The IGP testified on August 14, 2006 that the first time he heard about the meeting was somewhere in June 2006, when our client was in Germany for the World Cup. He further stated that he was not informed by our client either before or after the said meeting. What might possibly make the IGP make such a statement, especially in view of the fact that the Committee tape itself has our client stating “ I WANT TO ALWAYS PROTECT THE IGP”?(Emphasis ours).

It is instructive to note from the evidence of the IGP on the said date that he referred to Alhaji Issah as “Issa” but to Kwabena Amaning as “one Taagor”. This immediately suggests that the IGP has no knowledge whatsoever of the said Taagor. The IGP however in his evidence-in-chief accepted that he was informed about 5-6 days after he returned from the Western Region, some time after the World Cup. Indeed he categorically stated that our client also informed him that he had reported the matter to the NSM and the Minister for the Interior for investigation.

Would a man who is in league with suspected cocaine dealers go to such lengths apparently to incriminate himself?

The IGP on August 14, 2006 was asked some pointed questions by the Committee as follows:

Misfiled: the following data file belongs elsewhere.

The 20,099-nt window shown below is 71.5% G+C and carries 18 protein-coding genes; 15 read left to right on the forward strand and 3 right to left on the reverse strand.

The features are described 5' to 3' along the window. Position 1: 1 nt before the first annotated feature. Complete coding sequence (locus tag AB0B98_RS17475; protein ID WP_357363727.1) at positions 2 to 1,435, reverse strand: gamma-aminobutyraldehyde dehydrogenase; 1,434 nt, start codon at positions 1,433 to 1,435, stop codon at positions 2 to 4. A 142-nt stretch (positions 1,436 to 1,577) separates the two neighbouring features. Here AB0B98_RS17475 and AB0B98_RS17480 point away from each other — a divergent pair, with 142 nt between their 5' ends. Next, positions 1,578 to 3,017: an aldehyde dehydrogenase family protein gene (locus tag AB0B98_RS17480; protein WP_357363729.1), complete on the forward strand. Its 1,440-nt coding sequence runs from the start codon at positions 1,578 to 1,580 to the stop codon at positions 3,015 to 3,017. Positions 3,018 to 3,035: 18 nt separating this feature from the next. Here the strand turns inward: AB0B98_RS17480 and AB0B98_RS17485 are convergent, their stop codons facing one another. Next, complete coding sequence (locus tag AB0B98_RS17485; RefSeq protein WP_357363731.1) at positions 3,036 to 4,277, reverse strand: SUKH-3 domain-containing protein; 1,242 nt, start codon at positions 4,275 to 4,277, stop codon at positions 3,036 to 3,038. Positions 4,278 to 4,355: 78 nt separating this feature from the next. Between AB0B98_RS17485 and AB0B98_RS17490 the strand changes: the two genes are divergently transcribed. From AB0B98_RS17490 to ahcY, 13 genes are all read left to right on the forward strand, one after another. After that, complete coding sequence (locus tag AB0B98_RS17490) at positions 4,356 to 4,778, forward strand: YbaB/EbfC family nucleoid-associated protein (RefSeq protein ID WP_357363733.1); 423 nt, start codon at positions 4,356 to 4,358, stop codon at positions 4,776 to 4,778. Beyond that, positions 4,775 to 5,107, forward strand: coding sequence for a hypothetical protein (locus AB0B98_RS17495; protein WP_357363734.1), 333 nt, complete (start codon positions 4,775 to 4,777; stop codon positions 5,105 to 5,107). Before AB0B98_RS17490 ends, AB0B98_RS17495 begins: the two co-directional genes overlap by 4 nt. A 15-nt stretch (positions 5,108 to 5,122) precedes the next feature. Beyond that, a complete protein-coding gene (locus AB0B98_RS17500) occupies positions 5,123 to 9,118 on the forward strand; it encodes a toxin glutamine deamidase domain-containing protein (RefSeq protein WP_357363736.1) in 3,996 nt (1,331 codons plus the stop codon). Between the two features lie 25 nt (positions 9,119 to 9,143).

Q. Are you saying that no one warned you about Issa’s dubious character? A. Nobody Q. ACP Boakye never warned you about his dubious character? A. No. Q. Do you know that Issah has had a brush with the law? A. I am not aware. (Emphasis ours)

It is instructive to note that we were not present at the IGP’s evidence-in- chief on August 14, 2006.

The above evidence, which came out on August 14, 2006 should be contrasted with the evidence of the same IGP under cross-examination on August 15, 2006:

Q. I told you that some of the people around you like Issah and Joe Donkor are people of questionable character who have the potential of bringing your name and the name of the Police into disrepute. Yes, you told me I promised you I would arrest any of them caught in any criminal deals, just to prove to you what they can do. I told you I have cut them off since the earlier warning and that you may go ahead and arrest them if you find them in any criminal activities. (Emphasis ours).

You will recall that our client had testified that a certain Joe Donkor and the same Alhaji Issah Abbas had used the name of the IGP to dupe someone of two million dollars in a ‘419’ deal out of which one hundred thousand dollars had been given to the IGP as “security money”. The IGP admitted that our client told him about the information he had gathered but did not admit in his evidence to receiving any such money from the said Joe Donkor and Alhaji Issah’s fraudulent activities. Our client further testified that barely a week later, he had information that the same Alhaji Issah had gone on the boat with policemen to raid the ship. He also informed the IGP about this. The IGP denied on oath that he had been told by our client about his information on the activities of the bosom pal of the highest police officer of our dear country. Our client further testified that he had cause to arrest Taagor over an assault matter and he also reported this to the IGP. This assertion was admitted by the IGP.